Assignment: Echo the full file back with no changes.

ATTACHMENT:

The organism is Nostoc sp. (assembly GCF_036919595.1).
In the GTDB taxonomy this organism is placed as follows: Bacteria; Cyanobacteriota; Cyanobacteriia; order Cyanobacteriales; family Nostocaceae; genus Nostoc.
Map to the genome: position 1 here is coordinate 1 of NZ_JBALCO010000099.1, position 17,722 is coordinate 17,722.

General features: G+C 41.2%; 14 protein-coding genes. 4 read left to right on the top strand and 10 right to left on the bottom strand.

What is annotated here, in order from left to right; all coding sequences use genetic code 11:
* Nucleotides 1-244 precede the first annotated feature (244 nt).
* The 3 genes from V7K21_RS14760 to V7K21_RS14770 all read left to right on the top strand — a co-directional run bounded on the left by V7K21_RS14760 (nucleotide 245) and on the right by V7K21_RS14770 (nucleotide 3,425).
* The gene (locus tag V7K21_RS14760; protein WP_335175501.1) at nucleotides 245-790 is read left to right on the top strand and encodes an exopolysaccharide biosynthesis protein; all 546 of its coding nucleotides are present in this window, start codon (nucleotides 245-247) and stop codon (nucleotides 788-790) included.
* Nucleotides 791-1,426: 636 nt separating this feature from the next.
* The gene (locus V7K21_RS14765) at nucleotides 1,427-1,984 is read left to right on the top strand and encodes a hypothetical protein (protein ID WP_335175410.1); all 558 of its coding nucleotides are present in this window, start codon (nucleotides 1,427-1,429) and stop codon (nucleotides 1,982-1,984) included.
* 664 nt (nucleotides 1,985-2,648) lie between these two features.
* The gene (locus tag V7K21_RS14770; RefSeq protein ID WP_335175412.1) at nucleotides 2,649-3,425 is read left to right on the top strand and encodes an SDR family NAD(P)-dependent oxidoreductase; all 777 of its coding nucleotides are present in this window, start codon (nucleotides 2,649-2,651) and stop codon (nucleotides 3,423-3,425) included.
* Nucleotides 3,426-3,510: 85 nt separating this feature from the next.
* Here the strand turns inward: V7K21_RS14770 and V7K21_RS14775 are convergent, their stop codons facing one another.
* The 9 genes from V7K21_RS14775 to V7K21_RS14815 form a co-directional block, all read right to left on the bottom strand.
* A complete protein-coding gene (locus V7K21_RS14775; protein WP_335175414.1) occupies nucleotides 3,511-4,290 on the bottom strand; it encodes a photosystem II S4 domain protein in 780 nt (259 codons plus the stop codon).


The organism is Nostoc sp. (assembly GCF_036919595.1).
In the GTDB taxonomy this organism is placed as follows: Bacteria; Cyanobacteriota; Cyanobacteriia; order Cyanobacteriales; family Nostocaceae; genus Nostoc.
Map to the genome: position 1 here is coordinate 1 of NZ_JBALCO010000099.1, position 17,722 is coordinate 17,722.

General features: G+C 41.2%; 14 protein-coding genes. 4 read left to right on the top strand and 10 right to left on the bottom strand.

What is annotated here, in order from left to right; all coding sequences use genetic code 11:
* Nucleotides 1-244 precede the first annotated feature (244 nt).
* The 3 genes from V7K21_RS14760 to V7K21_RS14770 all read left to right on the top strand — a co-directional run bounded on the left by V7K21_RS14760 (nucleotide 245) and on the right by V7K21_RS14770 (nucleotide 3,425).
* The gene (locus tag V7K21_RS14760; protein WP_335175501.1) at nucleotides 245-790 is read left to right on the top strand and encodes an exopolysaccharide biosynthesis protein; all 546 of its coding nucleotides are present in this window, start codon (nucleotides 245-247) and stop codon (nucleotides 788-790) included.
* Nucleotides 791-1,426: 636 nt separating this feature from the next.
* The gene (locus V7K21_RS14765) at nucleotides 1,427-1,984 is read left to right on the top strand and encodes a hypothetical protein (protein ID WP_335175410.1); all 558 of its coding nucleotides are present in this window, start codon (nucleotides 1,427-1,429) and stop codon (nucleotides 1,982-1,984) included.
* 664 nt (nucleotides 1,985-2,648) lie between these two features.
* The gene (locus tag V7K21_RS14770; RefSeq protein ID WP_335175412.1) at nucleotides 2,649-3,425 is read left to right on the top strand and encodes an SDR family NAD(P)-dependent oxidoreductase; all 777 of its coding nucleotides are present in this window, start codon (nucleotides 2,649-2,651) and stop codon (nucleotides 3,423-3,425) included.
* Nucleotides 3,426-3,510: 85 nt separating this feature from the next.
* Here the strand turns inward: V7K21_RS14770 and V7K21_RS14775 are convergent, their stop codons facing one another.
* The 9 genes from V7K21_RS14775 to V7K21_RS14815 form a co-directional block, all read right to left on the bottom strand.
* A complete protein-coding gene (locus V7K21_RS14775; protein WP_335175414.1) occupies nucleotides 3,511-4,290 on the bottom strand; it encodes a photosystem II S4 domain protein in 780 nt (259 codons plus the stop codon).